JM—thanks for your comments. I believe you have hit at least one of the important nails on the head—teaching kids to reflect. At one point, college was that time to reflect on life’s meaning and on where a student wanted to invest time and energy. So students (and parents) today only see it as a steppingstone to endure and get on with life. I wonder if we engage students in problem solving with important ideas—maybe they can avoid the burnout. Deep down, my experience with students has been they want to do something that is very important and almost impossible. May you and Stan and others like you influence the people in your circle of influence. –TIm

  4. Guest on October 18, 2014 at 7:54 am

    As a school administrator, I agree that society is pushing students too fast, but I disagree that colleges don’t play a role in this. Students today can not attend college and spend 2 years in general studies while they figure out their major. They have to declare a major prior to attending and get accepted into a particular college (business, pre-nursing, engineering,etc.) Because decisions have to be made so early, students often change majors multiple times, costing them, their families, and the US government (student loans) time and money as they struggle to figure out “what they want to do and be” without many real life experiences.

  5. Jason Stanland on November 17, 2014 at 2:53 pm

    I find this discussion interesting. I am a student minister in Tallahassee, and am finishing a Masters Degree. I believe that Tim raises a good question, pertaining to how should we rethink degrees and he college model. I further agree with Dr. Harstine that society most certainly does push students to declare the major quickly. I think this is most evident in the trend of community colleges moving from the AA only model to a full four year school. I think the concept of the AA is good, because it allows students the first two years to determine what path they want to do. However, there comes a point that someone must become specialized in an area.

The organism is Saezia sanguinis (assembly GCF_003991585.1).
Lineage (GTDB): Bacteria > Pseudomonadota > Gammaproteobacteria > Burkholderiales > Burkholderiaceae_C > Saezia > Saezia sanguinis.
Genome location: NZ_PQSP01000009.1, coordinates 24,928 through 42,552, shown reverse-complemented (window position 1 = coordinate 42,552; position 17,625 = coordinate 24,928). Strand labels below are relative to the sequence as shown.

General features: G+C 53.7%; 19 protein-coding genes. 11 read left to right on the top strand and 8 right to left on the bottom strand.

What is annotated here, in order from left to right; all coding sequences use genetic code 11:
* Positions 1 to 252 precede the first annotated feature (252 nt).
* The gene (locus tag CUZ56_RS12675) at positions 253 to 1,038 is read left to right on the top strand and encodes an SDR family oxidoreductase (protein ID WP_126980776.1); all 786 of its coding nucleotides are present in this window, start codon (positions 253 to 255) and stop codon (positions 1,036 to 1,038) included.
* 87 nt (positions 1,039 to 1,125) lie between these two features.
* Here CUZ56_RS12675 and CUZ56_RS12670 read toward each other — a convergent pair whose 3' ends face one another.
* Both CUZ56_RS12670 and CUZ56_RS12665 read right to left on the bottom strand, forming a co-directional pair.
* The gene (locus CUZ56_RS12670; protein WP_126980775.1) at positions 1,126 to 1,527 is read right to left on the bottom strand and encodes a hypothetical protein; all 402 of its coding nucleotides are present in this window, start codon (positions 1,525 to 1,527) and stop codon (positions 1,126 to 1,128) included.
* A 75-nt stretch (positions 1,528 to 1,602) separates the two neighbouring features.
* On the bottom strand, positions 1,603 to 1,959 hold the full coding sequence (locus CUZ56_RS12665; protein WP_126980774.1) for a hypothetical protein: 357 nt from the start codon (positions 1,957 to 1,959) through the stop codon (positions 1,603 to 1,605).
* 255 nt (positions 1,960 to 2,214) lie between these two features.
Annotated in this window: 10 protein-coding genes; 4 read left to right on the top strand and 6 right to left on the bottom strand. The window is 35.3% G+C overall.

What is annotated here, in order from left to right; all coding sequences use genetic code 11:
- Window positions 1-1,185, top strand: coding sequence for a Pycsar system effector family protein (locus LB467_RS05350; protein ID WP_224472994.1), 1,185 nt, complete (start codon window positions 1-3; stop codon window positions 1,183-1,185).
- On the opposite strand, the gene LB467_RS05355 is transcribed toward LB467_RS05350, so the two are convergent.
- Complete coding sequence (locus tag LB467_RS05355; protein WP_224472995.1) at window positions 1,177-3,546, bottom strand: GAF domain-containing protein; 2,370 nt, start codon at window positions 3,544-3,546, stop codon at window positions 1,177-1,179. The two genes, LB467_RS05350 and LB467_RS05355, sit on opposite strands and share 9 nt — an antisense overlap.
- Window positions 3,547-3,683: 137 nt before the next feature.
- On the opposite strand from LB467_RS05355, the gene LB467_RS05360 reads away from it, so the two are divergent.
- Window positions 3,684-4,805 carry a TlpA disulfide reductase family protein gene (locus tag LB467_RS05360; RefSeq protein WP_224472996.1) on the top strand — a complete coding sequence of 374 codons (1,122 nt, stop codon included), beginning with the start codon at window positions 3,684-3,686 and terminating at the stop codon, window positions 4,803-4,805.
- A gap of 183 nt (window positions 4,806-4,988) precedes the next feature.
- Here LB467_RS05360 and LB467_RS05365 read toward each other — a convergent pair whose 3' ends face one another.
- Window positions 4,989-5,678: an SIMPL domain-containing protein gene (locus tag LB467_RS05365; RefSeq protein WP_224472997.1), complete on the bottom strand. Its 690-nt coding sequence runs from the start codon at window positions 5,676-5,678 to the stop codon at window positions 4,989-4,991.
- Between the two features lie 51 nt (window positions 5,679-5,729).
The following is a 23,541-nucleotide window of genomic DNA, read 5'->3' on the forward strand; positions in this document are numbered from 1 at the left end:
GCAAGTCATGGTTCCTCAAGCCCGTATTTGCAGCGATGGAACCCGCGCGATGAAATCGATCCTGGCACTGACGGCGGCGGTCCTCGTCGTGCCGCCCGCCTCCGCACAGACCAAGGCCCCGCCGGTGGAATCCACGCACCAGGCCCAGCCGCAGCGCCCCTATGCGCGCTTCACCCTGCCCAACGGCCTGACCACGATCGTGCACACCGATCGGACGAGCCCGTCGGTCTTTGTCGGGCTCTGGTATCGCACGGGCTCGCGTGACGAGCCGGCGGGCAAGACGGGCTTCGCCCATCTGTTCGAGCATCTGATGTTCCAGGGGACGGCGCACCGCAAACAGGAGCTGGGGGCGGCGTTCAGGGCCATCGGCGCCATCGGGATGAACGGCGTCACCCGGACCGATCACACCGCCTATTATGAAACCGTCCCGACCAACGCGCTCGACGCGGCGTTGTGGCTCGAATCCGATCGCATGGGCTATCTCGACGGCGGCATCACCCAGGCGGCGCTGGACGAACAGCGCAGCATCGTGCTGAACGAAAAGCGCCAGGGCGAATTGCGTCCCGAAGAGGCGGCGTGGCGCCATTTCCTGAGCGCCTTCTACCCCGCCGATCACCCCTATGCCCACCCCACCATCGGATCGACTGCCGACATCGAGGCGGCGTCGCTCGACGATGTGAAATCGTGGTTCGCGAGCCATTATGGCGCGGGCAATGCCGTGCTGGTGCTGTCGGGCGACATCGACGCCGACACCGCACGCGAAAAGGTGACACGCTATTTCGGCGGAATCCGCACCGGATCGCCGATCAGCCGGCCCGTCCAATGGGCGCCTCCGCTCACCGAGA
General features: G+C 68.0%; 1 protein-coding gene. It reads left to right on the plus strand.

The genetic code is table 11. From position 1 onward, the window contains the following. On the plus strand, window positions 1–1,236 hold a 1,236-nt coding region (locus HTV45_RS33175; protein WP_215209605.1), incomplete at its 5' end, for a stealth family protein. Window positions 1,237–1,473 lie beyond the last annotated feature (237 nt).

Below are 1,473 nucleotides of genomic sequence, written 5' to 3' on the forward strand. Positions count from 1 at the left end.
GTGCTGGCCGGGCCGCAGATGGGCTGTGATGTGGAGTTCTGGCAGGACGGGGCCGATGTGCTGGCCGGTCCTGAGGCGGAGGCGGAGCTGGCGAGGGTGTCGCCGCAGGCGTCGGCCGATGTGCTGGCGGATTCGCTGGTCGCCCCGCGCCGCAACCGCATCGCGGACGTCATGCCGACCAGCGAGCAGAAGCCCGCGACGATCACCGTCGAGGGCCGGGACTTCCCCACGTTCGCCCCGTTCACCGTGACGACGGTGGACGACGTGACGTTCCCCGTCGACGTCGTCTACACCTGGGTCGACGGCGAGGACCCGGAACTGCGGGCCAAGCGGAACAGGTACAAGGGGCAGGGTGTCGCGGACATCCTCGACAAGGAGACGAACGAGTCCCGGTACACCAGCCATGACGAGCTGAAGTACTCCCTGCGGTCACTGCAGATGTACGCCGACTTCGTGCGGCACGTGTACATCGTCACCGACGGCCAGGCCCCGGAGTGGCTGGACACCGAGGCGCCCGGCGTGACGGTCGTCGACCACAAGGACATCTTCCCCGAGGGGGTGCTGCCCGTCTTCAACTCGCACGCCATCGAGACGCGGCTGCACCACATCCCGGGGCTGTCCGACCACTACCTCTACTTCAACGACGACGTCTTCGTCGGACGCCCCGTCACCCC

I do find the idea that asking a student what problem do they want to solve as intriguing, but am also concerned that it may be setting them up for disillusionment as well. Being a ministry student I have seen many students who come to seminary knowing what they want to be and what problems they want to solve, but in their naivety, they misunderstand the deeper truths of ministry. Thus, students enter a program perceiving their degree different from what reality may have in store.
    I believe a good solution to this problem is internships and volunteer hours. When a student experiences the profession in which he or she is interested, then the student becomes more aware of the career. When the student’s perspective is broadened to the scope of a lifelong career, he or she will have a better knowledge if their interest is sustainable and if the career is viable.

  6. Liudmyla Kolesnyk on December 4, 2016 at 7:47 pm

    Thank you so much, sir Tim, for your articles! I’m reading them every time with a great pleasure!
    Want to ask you: which skills do you consider for modern young generation to be crusial and necessary to develop, before even deciding their career, or before coming to a part of what problem solving they want be?

  7. Mapinme Coaching on January 27, 2017 at 8:06 pm

    In cases where careers DO NOT require a college degree, students often feel a need to earn one anyway. Besides the desire to avoid the stigmas associated with not attendig college, the idea of a structured and ordered path of learning is very appealing. We need alternatives that will guide students into career-specific preparation that will involve content instruction, internships and mentorships. Any path of career preparation MUST be preceeded by an accurate assessment of how any given student is wired for success, satisfaction, and motivation. Pursuit of a career informed by anything other than innate wiring has a high probability of not working out.

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A Crucial Question Colleges Should Ask Students